The Math Forum

Search All of the Math Forum:

Views expressed in these public forums are not endorsed by NCTM or The Math Forum.

Math Forum » Discussions » Professional Associations » nyshsmath

Notice: We are no longer accepting new posts, but the forums will continue to be readable.

Topic: A2/Trig #29
Replies: 11   Last Post: Jul 29, 2011 12:51 PM

Advanced Search

Back to Topic List Back to Topic List Jump to Tree View Jump to Tree View   Messages: [ Previous | Next ]

Posts: 12
Registered: 6/25/06
Re: A2/Trig #29
Posted: Jul 5, 2011 10:03 AM
  Click to see the message monospaced in plain text Plain Text   Click to reply to this topic Reply
att1.html (4.3 K)

The answer to the question can only be expressed as a probability that there will be 15 players over the age of 20. I didn't see the rubric, but the question should have read, what is the probability that there were 15 players over the age of twenty. Nice idea for a question but the Regent's should know better. I would also accept an answer that the question has no determined answer.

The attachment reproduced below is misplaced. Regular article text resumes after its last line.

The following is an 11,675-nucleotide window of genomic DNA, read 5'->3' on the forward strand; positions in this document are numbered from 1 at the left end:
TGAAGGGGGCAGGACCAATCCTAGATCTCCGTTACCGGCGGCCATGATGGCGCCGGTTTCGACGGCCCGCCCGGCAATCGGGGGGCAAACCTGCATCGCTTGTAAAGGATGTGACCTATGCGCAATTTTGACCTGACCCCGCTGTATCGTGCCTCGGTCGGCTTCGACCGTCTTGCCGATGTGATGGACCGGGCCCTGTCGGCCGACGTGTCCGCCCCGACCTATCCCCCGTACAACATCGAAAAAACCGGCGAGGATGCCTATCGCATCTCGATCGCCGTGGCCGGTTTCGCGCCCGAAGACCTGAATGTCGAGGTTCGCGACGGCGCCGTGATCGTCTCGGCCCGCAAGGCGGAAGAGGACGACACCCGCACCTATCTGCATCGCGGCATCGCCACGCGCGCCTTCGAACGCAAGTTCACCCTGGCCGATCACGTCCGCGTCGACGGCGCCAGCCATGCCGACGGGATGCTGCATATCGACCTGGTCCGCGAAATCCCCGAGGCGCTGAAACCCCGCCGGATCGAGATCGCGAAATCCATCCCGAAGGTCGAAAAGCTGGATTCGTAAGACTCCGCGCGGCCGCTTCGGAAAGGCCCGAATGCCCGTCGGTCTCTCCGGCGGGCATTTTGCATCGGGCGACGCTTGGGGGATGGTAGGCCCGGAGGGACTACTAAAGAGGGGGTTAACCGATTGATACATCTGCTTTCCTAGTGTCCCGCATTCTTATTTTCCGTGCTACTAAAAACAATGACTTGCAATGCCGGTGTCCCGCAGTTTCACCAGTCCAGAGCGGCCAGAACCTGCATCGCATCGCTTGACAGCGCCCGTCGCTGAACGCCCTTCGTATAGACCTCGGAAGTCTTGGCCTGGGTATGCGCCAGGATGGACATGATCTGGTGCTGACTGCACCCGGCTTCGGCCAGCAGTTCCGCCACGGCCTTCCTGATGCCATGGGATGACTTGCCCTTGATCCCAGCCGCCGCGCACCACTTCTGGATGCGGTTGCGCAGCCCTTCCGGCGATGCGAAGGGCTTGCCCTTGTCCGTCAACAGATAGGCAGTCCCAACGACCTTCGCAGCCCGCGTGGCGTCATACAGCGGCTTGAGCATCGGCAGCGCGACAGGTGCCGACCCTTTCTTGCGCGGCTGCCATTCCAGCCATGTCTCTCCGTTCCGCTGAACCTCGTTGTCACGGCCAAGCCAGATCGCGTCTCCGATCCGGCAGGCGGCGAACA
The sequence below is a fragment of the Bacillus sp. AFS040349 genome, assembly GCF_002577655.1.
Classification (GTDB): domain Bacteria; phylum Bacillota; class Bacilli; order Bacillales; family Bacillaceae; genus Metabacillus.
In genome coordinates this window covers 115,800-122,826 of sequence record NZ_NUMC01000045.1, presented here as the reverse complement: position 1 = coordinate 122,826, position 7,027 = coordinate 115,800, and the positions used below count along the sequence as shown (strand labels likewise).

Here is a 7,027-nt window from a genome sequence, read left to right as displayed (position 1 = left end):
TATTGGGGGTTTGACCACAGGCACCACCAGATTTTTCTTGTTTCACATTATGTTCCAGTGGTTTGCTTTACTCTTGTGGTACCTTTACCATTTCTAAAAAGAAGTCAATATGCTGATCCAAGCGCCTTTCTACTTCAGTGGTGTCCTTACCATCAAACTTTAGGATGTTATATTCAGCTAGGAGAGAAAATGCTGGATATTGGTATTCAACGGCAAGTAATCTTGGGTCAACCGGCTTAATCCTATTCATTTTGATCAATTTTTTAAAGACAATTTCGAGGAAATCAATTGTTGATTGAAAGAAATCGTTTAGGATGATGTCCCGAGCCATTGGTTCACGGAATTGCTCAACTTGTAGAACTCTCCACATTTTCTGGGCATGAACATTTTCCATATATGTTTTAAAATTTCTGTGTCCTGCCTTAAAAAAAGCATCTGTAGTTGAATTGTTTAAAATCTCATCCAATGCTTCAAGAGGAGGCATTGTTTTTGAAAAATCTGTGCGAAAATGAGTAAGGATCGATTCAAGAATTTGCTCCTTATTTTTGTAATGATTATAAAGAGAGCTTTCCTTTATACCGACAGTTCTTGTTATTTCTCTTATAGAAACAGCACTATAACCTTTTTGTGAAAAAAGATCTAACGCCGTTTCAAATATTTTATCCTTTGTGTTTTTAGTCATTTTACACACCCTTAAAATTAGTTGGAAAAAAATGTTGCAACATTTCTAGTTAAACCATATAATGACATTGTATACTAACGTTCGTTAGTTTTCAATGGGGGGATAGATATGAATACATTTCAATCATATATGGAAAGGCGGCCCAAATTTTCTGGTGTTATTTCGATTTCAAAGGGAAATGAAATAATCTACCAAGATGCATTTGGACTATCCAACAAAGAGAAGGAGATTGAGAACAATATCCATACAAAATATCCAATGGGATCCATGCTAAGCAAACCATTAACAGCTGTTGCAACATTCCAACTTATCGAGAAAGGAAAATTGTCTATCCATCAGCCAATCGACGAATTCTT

-----Original Message-----
To: nyshsmath <>
Sent: Fri, Jun 24, 2011 12:14 pm
Subject: Re: A2/Trig #29

It seems to me that the clue in this question is "normally distributed". This question is being asked from the theoretical ideal situation.

>>> "Glenn Clemens" <> 6/24/2011 9:22 AM >>>

Can someone with a statistics background help me out with question 29 (82 video game players, ages normally distributed with mean 17 and std d 3; were there 15 players over the age of 20?).

Yes, in an ideal normal distribution (which I don?t think you?ll see with 82 data points), 15.9% of the scores should be more than 1 sigma above the mean. But in a sample from a normal, doesn?t this become an expected value? In the given problem, we would EXPECT about 13 players to be 20 years or older, but there could be more or there could be fewer.

Assume the 82 players were randomly sampled from a larger population whose ages are normally distributed with the given mean and std d. If I use a binomial distribution with n = 82 and p = 0.159, I get a 9.6% chance that there will be exactly 15 players over the age of 20 and a 32% chance that there will be 15 or more players over the age of 20. What then is the appropriate answer to ?Determine if there were 15 players in this study over the age of 20.?? Probably not but we can?t be even close to sure.

I do not like the wording of this question. But my probability and statistics education is a loooong time in the past. I?d appreciate a second (third, fourth, . . . dozenth) opinion.

Glenn Clemens

Point your RSS reader here for a feed of the latest messages in this topic.

[Privacy Policy] [Terms of Use]

© The Math Forum at NCTM 1994-2018. All Rights Reserved.